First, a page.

CALGARY - Coulda.
The Calgary Stampeders coulda padded their lead atop the CFL’s West Division standings.
They shoulda had a field day with their struggling rivals.
They woulda been off to the races.
Didn’t quite turn out that way.
With a 35-7 loss to the Edmonton Eskimos in Monday’s Labour Day Classic at McMahon Stadium, the Stamps squandered an opportunity to take a two-game lead over their provincial rival.
Heading into Friday’s rematch at the other end of the QEII Highway at Commonwealth Stadium, the Stamps and the Eskimos are now tied for top spot in the West Division with identical 6-3 records. The Eskimos have already clinched the season-series.
As many outsiders expected, the Labour Day Classic was a lopsided affair. As few predicted, it was the Eskimos walking away with a convincing victory.
“I tried to make sure (the players) did not underestimate them. If they read the papers, maybe they would feel that way,” said Stamps head coach John Hufnagel. “But on a daily basis, in all the chats that we’ve had,
I told them about the makeup of that team that was coming down here and how dangerous they are.
“They were a team that was coming down to take something away from us.
“And they did.”
The two teams will hook up again Friday night in Edmonton, meaning the Stamps won’t have to wait long for an opportunity to reclaim sole possession of first place in the West.
After what was undoubtedly their worst performance of the season, it was obvious the Stamps can hardly wait for the rematch.
As one person in the pressbox put it, “They don’t stink, they stunk,” and they’re anxious to prove it.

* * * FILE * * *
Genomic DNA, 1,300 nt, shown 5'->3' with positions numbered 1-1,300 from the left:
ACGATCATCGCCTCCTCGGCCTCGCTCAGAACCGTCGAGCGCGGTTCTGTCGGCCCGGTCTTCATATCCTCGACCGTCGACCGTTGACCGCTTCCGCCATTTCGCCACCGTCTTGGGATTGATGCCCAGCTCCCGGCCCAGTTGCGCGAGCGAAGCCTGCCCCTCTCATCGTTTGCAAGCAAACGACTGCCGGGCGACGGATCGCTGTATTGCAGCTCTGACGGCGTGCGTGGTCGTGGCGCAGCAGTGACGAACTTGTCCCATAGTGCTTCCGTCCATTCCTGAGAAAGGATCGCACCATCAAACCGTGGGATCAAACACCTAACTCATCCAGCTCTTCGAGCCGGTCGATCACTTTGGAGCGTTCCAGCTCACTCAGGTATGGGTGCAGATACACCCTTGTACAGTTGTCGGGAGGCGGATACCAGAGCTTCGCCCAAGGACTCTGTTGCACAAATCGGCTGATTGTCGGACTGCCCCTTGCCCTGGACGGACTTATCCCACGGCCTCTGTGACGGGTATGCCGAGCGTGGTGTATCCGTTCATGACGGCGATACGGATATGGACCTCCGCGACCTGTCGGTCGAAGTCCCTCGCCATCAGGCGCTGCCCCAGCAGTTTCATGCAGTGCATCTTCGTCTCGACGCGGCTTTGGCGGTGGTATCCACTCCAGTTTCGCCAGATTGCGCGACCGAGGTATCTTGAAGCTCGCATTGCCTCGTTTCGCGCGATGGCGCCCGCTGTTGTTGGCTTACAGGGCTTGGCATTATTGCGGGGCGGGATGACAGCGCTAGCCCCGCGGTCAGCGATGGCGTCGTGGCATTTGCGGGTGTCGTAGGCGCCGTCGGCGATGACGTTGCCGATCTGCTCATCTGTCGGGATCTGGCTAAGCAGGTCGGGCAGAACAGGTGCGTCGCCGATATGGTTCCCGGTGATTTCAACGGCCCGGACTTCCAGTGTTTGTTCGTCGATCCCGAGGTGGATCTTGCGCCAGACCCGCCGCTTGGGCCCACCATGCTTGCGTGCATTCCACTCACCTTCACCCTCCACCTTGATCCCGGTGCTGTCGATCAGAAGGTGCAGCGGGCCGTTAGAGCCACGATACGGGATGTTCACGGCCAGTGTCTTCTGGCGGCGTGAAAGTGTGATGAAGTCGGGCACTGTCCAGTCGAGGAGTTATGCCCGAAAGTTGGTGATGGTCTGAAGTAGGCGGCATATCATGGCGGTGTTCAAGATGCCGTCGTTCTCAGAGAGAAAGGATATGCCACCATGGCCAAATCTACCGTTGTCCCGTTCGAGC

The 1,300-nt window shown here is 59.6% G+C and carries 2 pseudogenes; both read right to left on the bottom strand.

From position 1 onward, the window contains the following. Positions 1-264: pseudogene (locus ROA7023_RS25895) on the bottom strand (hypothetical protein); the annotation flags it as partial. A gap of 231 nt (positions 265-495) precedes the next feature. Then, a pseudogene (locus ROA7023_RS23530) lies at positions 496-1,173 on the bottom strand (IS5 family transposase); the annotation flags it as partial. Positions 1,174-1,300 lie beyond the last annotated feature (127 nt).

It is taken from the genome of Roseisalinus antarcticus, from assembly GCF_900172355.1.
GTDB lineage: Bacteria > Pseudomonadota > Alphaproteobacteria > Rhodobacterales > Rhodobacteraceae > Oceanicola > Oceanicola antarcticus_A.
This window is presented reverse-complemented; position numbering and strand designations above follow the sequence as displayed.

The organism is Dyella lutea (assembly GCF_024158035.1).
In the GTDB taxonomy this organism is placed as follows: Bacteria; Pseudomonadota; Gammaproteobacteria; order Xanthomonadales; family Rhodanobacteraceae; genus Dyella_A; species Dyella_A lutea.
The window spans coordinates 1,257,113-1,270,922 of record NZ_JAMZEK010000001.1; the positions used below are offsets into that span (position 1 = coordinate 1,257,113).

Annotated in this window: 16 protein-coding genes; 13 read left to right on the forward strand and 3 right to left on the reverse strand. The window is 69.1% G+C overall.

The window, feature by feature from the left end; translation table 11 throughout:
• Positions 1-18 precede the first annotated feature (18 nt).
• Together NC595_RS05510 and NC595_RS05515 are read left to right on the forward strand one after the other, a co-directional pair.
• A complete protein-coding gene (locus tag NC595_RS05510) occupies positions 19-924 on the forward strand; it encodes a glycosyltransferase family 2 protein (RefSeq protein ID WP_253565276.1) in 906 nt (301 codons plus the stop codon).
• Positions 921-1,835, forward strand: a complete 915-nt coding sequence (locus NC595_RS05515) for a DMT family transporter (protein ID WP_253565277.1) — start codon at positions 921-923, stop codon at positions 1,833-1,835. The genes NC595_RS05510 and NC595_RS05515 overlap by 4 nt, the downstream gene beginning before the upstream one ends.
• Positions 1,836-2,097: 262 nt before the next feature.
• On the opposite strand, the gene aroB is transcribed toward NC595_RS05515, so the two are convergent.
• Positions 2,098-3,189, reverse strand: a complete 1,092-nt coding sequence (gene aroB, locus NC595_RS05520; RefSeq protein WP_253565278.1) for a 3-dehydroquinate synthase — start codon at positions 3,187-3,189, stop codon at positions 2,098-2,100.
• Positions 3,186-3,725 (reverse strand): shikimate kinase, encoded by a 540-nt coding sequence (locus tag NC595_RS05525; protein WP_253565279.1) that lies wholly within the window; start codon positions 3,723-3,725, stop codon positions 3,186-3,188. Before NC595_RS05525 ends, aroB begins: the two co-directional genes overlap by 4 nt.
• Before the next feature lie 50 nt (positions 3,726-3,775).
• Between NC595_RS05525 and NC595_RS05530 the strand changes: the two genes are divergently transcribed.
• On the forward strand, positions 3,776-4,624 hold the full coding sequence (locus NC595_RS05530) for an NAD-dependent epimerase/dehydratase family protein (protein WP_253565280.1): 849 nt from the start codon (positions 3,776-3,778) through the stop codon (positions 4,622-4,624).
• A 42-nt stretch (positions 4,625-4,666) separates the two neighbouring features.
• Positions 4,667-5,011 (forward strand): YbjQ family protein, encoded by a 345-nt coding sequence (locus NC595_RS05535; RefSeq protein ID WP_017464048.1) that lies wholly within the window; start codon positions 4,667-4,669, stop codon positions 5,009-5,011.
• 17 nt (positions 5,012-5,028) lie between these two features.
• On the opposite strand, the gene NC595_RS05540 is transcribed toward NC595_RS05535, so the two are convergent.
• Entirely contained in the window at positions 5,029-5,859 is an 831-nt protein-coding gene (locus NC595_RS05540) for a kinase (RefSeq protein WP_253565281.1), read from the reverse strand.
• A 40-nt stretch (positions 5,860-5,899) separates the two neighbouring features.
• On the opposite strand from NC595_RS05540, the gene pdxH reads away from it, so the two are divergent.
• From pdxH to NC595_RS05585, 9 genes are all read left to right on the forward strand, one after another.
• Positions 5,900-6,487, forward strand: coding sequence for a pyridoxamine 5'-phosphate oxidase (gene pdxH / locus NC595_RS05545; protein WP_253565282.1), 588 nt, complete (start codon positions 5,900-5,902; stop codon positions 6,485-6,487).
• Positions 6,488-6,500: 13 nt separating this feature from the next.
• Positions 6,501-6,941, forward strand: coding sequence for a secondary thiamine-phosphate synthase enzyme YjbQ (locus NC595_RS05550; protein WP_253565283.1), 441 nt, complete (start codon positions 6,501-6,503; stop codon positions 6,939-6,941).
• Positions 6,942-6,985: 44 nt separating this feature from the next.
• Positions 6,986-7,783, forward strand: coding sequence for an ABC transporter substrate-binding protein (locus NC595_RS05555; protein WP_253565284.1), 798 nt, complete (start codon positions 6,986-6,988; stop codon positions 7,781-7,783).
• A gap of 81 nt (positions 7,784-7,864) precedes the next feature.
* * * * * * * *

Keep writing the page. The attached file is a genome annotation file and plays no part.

“I wish we could go out and play them again tomorrow,” said Stamps halfback Brandon Smith. “We didn’t play our best football at all.”
The Stamps announced a sellout crowd of 35,650 for Monday’s matinee, although there were obviously a few thousand ducats that didn’t get used.
Aside from an impressive 99-yard drive in the first quarter, you could argue the Stamps offence didn’t show up, either.
The defence looked worn out in the second half after spending way too much time on the field before the break.
And when they desperately needed a big play to get momentum back on their side, the special-teamers couldn’t provide one.
Now, they have four days to make sure the so-called Labour Day Replay at Commonwealth Stadium doesn’t look anything like the first instalment of the annual home-and-home series.
After Monday’s meltdown, the frustration was obvious in the hometown squad’s locker-room.
“If you get smacked on your chin, you’re not going to be emotional? At your own field, the Labour Day Classic, the biggest crowd of the year and you come out and you lay an egg and you lose, you’re going to be emotional. If you’re not emotional, you don’t need to be on the field,” said Stamps elder statesman and defensive captain DeVone Claybrooks. But what doesn’t kill you makes you stronger.
“This is a character-defining game,” Claybrooks continued. “And how we respond tells us if we really have a legit shot to win the Grey Cup or not. It’s pretty simple. If somebody comes into your backyard and smacks you around and you’ve got a chance to return the favour in four days, what do you do?
“You either put up or shut up and come out and play.
“I like the groups of guys we’ve got, I like the character that we’ve got, and I think we’ll come out and respond.”
On Twitter: @SUNGilbertson